Since 1990, the maternal mortality rate in the United States, while still relatively low, has risen by 50%. Meanwhile, many other women experience pregnancy-related conditions that cause serious injury, and thousands more struggle with illnesses and a lack of support.
A study found that women who delivered a baby before the 37th week of their pregnancy were more likely to have their blood pressure rise later, but preterm birth or other pregnancy complication does not mean that future cardiovascular disease is a given.
Research continues to explore the connection between fertility and diet. There is some evidence that what you eat can help increase your chances of getting pregnant, but right now the specific advice is simple. If you’re trying to conceive, eat a basic healthy diet, take prenatal vitamins, and talk with your doctor for preconception advice.
A study comparing the health of babies delivered by induced labor with those delivered when labor occurred spontaneously also found that the chance of cesarean delivery was lower among the women whose labor was induced.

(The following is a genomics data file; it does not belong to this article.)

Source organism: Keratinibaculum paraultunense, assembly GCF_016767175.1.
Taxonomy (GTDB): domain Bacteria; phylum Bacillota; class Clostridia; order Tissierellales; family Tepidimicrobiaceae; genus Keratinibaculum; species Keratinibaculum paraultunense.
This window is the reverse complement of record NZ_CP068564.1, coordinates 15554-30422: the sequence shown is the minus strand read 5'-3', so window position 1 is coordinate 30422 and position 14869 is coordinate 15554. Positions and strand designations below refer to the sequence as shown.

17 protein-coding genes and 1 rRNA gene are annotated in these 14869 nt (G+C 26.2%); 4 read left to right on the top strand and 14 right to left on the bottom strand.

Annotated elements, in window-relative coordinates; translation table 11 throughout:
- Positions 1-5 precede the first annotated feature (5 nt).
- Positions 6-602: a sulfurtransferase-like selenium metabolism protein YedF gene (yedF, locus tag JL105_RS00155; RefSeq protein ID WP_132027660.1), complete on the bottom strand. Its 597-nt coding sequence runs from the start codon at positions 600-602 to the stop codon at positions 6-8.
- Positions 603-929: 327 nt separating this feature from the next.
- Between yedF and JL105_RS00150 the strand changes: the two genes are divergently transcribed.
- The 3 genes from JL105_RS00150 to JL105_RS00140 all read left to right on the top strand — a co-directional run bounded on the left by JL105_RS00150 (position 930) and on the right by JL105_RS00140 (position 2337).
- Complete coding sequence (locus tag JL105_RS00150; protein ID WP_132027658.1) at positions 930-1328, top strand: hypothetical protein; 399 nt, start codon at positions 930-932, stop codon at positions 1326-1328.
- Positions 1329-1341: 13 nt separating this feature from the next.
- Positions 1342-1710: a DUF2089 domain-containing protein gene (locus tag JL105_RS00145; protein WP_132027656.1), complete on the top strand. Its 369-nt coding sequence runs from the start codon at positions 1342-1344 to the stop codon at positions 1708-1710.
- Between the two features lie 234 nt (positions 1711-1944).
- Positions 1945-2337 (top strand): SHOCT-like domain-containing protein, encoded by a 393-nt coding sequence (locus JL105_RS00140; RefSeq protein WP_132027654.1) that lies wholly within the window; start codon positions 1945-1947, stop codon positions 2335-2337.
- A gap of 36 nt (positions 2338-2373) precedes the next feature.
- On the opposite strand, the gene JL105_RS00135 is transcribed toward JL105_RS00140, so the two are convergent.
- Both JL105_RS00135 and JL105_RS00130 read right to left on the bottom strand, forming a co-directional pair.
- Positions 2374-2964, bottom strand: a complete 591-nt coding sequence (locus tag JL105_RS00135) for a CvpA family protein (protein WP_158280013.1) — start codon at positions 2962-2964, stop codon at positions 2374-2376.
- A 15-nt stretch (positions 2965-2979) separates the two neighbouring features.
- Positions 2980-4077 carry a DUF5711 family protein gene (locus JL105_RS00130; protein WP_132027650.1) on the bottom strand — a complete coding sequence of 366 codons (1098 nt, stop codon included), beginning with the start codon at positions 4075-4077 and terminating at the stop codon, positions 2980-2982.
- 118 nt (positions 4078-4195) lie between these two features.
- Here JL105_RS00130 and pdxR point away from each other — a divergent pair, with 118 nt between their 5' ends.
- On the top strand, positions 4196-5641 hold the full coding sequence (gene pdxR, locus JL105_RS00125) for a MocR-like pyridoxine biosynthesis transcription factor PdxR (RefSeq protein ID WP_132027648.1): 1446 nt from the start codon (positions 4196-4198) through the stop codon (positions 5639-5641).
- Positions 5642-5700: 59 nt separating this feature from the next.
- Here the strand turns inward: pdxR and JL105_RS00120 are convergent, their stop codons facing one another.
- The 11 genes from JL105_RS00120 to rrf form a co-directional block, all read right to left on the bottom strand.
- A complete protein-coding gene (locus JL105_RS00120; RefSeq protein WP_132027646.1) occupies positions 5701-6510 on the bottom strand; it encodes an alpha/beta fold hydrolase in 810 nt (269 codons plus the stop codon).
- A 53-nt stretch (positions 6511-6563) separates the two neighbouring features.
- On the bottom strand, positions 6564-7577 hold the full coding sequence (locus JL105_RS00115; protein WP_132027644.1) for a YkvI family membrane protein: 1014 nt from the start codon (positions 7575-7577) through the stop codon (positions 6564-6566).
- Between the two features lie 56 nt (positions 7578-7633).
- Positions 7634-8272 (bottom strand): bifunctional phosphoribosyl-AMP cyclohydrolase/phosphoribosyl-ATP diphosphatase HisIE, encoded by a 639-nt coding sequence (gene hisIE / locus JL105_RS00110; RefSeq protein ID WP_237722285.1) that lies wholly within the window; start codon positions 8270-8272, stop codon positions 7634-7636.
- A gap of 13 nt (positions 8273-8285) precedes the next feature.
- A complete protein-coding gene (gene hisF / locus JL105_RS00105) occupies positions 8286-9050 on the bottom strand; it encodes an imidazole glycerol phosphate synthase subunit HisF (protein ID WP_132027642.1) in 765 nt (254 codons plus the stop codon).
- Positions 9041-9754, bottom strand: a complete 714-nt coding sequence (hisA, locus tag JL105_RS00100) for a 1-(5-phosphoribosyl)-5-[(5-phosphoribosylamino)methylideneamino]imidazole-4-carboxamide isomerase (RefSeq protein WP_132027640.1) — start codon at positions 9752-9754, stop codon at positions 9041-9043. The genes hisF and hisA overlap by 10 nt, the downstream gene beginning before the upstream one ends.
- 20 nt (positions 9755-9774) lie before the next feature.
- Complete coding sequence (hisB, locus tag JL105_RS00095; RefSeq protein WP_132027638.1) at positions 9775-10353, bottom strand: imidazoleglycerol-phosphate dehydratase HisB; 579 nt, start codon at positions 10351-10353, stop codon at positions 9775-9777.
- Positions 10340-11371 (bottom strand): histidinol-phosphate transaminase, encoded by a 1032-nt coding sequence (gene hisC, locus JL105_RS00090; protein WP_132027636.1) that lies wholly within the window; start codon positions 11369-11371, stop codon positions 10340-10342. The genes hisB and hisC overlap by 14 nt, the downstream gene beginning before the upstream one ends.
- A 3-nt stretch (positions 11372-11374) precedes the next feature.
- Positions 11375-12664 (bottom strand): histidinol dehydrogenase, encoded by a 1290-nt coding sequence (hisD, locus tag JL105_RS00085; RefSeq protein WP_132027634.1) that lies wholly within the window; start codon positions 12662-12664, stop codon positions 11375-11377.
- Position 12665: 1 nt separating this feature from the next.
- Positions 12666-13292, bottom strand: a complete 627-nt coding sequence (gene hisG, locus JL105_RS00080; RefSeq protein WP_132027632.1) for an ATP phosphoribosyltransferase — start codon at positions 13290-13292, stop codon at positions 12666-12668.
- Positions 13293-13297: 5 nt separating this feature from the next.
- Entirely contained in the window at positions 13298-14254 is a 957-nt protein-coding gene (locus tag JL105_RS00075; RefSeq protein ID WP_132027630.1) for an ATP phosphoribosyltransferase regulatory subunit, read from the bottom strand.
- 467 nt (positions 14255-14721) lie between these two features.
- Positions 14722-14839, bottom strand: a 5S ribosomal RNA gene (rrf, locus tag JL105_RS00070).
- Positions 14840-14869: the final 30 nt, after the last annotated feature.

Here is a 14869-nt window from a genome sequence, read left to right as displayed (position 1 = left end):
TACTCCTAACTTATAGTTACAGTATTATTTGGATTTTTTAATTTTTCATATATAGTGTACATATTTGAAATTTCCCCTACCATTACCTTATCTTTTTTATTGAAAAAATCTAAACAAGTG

Proper nutrition is crucial for mothers-to-be and their babies, as brain development depends on many nutrients and vitamins, but it’s not always easy or affordable for people to get the healthy foods they need.
When a pregnancy puts the life of the mother at risk, access to birth control is essential. As more women are experiencing medical complications from or with pregnancy or after giving birth, the issue is becoming even more important.
Because blood cells from a newborn baby’s umbilical cord can be used to treat or cure a variety of diseases, the American Academy of Pediatrics is encouraging expectant parents to consider donating this blood to a public bank.
Challenging a long-held belief, a new study found that women who received epidural anesthesia during labor did not have prolonged labor or higher rates of cesarean births.
A recent small study linked the flu shot during pregnancy with an increased risk for miscarriage. However it did not establish that the flu shot causes miscarriage. Despite these results, pregnant women should be reassured that the benefits of getting a flu shot outweigh any potential risk.
In a study of pregnant women, more than half received no information about immunizations for their babies. When they did, it was more likely to be negative if it came from a friend or family member.